The vehicle's toe is the most critical alignment settings relative to tyre wear. if the toe setting is just 1/32-inch off of its appropriate setting, this will reduce tyre life.
Like camber, toe will change depending on vehicle speed, as aerodynamic forces changes the riding height hence affecting camber and toe due to the geometry of the steering linkage in relation to the geometry of the suspension.
The toe angle identifies the direction of the tyres compared to the centerline of the vehicle. Rear-wheel drive vehicle "pushes" the front tyres, as they roll along the road, resistance causes some drag resulting in rearward movement of the suspension arms against their bushings. Most rear-wheel drive vehicles use positive toe to compensate for suspension movement.
Front-wheel drive vehicle "pulls" the vehicle, resulting in forward movement of the suspension arms against their bushings. Most front-wheel drive vehicles use negative toe to compensate for suspension movement.
Be aware that toe setting influences tyre wear. Excessive toe settings often causes drivability problems, especially during heavy rain. This is because most highways have tyre groves from the daily use by Lorries and trailers. These heavy vehicles leave groves that fill with water. When one of the vehicles front tyre encounters a puddle, it loses some of its grip, the other tyre's toe setting will push causing excessive toe-in, or pull causing excessive toe-out. This may cause the vehicle to feel unstable.
Perhaps the easiest concept to visualize is toe. Toe represents the angle derived from pointing the tyres inward or outward from a top-down view - much like looking down at your toes and angling them inward or outward.
Correct toe is paramount to even tread wear and extended tyre life. If the tyres are pointed inward or outward, they will scrub against the surface of the road and cause wear along the edges. Sometimes however, tread life can be sacrificed for performance or stability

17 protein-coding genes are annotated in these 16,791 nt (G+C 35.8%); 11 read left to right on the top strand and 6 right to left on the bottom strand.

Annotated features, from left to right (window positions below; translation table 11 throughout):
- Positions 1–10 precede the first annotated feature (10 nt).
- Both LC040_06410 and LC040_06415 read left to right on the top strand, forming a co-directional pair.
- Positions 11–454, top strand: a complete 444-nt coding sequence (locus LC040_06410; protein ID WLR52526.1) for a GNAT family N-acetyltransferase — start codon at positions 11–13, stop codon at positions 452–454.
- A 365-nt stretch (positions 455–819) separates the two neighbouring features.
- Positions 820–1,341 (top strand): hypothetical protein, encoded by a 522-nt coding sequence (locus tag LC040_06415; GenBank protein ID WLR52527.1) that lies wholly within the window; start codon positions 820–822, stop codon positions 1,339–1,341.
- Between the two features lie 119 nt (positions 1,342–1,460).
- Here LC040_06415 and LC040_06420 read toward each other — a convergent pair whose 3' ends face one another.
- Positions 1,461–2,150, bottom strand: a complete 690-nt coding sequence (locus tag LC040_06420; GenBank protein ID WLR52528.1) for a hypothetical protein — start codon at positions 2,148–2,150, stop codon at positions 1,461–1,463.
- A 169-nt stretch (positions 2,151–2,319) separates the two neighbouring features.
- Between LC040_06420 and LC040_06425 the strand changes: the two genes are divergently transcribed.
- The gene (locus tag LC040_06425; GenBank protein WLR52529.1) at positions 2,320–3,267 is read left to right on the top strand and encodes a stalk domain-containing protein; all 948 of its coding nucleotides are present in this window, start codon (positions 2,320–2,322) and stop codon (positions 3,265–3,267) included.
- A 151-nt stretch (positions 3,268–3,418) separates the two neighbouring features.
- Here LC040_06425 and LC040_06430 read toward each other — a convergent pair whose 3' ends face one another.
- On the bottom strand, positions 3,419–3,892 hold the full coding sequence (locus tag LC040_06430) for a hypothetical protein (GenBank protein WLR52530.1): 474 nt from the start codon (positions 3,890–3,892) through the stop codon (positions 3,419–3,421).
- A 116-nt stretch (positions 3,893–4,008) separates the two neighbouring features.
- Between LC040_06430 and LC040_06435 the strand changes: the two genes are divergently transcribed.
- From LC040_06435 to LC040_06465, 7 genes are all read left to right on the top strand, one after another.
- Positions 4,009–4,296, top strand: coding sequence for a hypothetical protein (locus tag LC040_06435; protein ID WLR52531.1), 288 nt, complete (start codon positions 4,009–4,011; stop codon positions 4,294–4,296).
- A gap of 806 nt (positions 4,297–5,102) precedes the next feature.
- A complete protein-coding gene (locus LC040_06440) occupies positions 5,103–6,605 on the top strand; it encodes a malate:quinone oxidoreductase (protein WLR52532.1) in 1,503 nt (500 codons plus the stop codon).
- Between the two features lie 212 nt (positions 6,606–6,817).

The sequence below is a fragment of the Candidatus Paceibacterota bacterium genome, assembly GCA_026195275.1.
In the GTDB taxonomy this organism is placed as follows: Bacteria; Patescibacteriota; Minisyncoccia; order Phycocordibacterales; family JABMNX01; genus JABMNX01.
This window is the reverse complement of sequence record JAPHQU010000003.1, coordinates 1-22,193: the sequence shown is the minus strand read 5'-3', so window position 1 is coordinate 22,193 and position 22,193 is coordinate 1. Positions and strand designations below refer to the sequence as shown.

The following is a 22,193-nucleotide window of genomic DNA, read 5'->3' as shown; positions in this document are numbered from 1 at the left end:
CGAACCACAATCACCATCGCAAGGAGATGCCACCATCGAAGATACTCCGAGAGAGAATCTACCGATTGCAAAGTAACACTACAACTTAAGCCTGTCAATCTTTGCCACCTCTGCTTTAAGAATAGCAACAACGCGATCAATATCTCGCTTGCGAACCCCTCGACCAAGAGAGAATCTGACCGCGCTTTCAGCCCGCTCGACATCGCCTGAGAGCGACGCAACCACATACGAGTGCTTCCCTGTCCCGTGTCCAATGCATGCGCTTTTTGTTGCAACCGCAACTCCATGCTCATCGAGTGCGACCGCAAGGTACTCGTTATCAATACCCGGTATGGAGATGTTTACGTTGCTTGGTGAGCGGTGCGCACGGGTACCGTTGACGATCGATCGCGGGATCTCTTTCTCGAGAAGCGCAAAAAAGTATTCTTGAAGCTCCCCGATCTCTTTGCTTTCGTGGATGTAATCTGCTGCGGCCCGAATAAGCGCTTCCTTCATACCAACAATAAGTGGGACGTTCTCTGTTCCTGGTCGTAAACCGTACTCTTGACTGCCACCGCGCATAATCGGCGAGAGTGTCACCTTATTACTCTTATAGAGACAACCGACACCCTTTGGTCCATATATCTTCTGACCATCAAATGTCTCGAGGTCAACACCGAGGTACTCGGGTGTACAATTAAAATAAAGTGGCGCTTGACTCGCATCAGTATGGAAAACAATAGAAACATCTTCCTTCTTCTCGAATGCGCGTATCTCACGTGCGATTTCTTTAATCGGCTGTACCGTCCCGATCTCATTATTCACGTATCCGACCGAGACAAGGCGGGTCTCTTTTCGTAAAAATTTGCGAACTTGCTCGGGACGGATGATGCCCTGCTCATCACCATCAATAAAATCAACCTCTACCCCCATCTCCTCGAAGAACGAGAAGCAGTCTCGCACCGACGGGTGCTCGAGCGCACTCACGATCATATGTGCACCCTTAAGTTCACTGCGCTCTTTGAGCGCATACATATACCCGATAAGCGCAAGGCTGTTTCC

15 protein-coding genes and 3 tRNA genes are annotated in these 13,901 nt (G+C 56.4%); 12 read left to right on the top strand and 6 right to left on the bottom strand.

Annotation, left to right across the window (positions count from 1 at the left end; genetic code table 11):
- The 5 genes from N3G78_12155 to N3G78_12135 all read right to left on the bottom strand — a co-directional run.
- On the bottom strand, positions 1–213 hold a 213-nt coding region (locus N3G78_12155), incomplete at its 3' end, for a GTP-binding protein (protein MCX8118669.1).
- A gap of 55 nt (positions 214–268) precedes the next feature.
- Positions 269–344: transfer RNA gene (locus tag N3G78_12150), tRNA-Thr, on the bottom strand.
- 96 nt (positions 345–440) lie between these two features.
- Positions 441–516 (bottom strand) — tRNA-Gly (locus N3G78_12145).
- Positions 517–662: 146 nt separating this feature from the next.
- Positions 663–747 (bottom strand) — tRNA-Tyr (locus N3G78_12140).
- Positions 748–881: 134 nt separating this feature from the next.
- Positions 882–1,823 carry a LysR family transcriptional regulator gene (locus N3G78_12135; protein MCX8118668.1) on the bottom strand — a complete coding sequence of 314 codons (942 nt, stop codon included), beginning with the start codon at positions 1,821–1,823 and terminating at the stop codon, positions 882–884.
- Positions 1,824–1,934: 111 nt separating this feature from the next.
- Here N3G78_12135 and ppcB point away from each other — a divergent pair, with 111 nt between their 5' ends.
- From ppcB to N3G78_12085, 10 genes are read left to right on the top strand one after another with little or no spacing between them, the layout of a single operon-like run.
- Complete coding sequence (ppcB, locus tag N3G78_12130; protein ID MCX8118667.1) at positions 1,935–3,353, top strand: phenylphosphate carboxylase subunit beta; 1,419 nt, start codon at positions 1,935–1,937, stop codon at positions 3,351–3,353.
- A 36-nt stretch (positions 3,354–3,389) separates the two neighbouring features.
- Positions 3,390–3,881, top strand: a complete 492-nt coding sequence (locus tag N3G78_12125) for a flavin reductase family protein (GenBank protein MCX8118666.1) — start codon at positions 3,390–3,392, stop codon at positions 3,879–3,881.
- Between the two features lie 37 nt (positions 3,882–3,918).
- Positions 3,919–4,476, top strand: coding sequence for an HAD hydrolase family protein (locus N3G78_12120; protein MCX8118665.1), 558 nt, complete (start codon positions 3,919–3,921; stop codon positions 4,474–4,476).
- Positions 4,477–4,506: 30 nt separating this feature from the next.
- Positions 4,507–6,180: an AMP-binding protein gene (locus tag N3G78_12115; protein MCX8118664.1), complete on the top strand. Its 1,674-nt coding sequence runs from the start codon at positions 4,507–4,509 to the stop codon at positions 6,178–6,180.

Positive toe occurs when the front of both tyres begins to face each other. Positive toe permits both wheels to constantly generate force against one another, which reduces turning ability. However, positive tow creates straighter driving characteristics.
Typically, rear wheel drive vehicles have slightly positive tow in the rear due to rolling resistance - causing outward drag in the suspension arms. The slight positive toe straightens out the wheels at speed, effectively evening them out and preventing excessive tyre wear.
Negative toe is often used in front wheel drive vehicles for the opposite reason. Their suspension arms pull slightly inward, so a slight negative toe will compensate for the drag and level out the wheels at speed.
Negative toe increases a cars cornering ability. When the vehicle begins to turn inward towards a corner, the inner wheel will be angled more aggressively. Since its turning radius is smaller than the outer wheel due to the angle, it will pull the car in that direction.
Negative toe decreases straight line stability as a result. Any slight change in direction will cause the car to hint towards one direction or the other.
Vehicles are designed with manufacturer's settings for a reason. Countless hours of research and development go into designing suspension components and typically those numbers are the best to go with. Attempting to differ from the norm may result in dangerous conditions, especially for public road vehicles.
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